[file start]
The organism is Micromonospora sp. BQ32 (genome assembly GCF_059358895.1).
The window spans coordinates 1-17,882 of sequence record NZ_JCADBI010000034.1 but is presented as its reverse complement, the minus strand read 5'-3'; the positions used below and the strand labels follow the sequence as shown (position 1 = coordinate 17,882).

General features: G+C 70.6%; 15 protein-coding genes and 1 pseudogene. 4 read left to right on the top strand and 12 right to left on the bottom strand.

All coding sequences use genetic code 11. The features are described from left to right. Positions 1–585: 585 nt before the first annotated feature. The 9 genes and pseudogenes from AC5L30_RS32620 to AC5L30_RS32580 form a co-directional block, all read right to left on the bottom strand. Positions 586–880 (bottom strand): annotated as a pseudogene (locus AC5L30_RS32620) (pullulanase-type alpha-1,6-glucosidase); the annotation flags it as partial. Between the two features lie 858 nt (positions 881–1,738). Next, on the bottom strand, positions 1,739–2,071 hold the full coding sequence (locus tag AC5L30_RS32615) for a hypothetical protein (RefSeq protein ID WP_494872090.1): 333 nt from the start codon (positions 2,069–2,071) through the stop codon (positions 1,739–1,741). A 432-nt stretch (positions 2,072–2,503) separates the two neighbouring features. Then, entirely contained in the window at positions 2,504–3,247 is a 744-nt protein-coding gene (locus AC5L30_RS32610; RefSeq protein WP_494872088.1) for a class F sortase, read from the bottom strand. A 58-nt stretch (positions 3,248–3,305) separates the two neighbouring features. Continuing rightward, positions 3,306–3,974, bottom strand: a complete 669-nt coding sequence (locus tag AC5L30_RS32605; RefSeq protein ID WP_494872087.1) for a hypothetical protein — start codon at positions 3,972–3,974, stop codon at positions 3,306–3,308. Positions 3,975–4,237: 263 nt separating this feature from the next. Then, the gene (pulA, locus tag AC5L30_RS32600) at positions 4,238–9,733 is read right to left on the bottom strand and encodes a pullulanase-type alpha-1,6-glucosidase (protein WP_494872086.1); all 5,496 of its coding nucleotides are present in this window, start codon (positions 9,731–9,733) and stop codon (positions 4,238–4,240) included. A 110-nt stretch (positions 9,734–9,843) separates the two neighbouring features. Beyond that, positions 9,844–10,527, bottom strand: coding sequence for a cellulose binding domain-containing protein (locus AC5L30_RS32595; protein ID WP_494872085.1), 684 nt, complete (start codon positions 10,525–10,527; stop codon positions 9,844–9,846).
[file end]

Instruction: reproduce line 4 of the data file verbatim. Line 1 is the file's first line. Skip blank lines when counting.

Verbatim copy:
All coding sequences use genetic code 11. The features are described from left to right. Positions 1–585: 585 nt before the first annotated feature. The 9 genes and pseudogenes from AC5L30_RS32620 to AC5L30_RS32580 form a co-directional block, all read right to left on the bottom strand. Positions 586–880 (bottom strand): annotated as a pseudogene (locus AC5L30_RS32620) (pullulanase-type alpha-1,6-glucosidase); the annotation flags it as partial. Between the two features lie 858 nt (positions 881–1,738). Next, on the bottom strand, positions 1,739–2,071 hold the full coding sequence (locus tag AC5L30_RS32615) for a hypothetical protein (RefSeq protein ID WP_494872090.1): 333 nt from the start codon (positions 2,069–2,071) through the stop codon (positions 1,739–1,741). A 432-nt stretch (positions 2,072–2,503) separates the two neighbouring features. Then, entirely contained in the window at positions 2,504–3,247 is a 744-nt protein-coding gene (locus AC5L30_RS32610; RefSeq protein WP_494872088.1) for a class F sortase, read from the bottom strand. A 58-nt stretch (positions 3,248–3,305) separates the two neighbouring features. Continuing rightward, positions 3,306–3,974, bottom strand: a complete 669-nt coding sequence (locus tag AC5L30_RS32605; RefSeq protein ID WP_494872087.1) for a hypothetical protein — start codon at positions 3,972–3,974, stop codon at positions 3,306–3,308. Positions 3,975–4,237: 263 nt separating this feature from the next. Then, the gene (pulA, locus tag AC5L30_RS32600) at positions 4,238–9,733 is read right to left on the bottom strand and encodes a pullulanase-type alpha-1,6-glucosidase (protein WP_494872086.1); all 5,496 of its coding nucleotides are present in this window, start codon (positions 9,731–9,733) and stop codon (positions 4,238–4,240) included. A 110-nt stretch (positions 9,734–9,843) separates the two neighbouring features. Beyond that, positions 9,844–10,527, bottom strand: coding sequence for a cellulose binding domain-containing protein (locus AC5L30_RS32595; protein ID WP_494872085.1), 684 nt, complete (start codon positions 10,525–10,527; stop codon positions 9,844–9,846).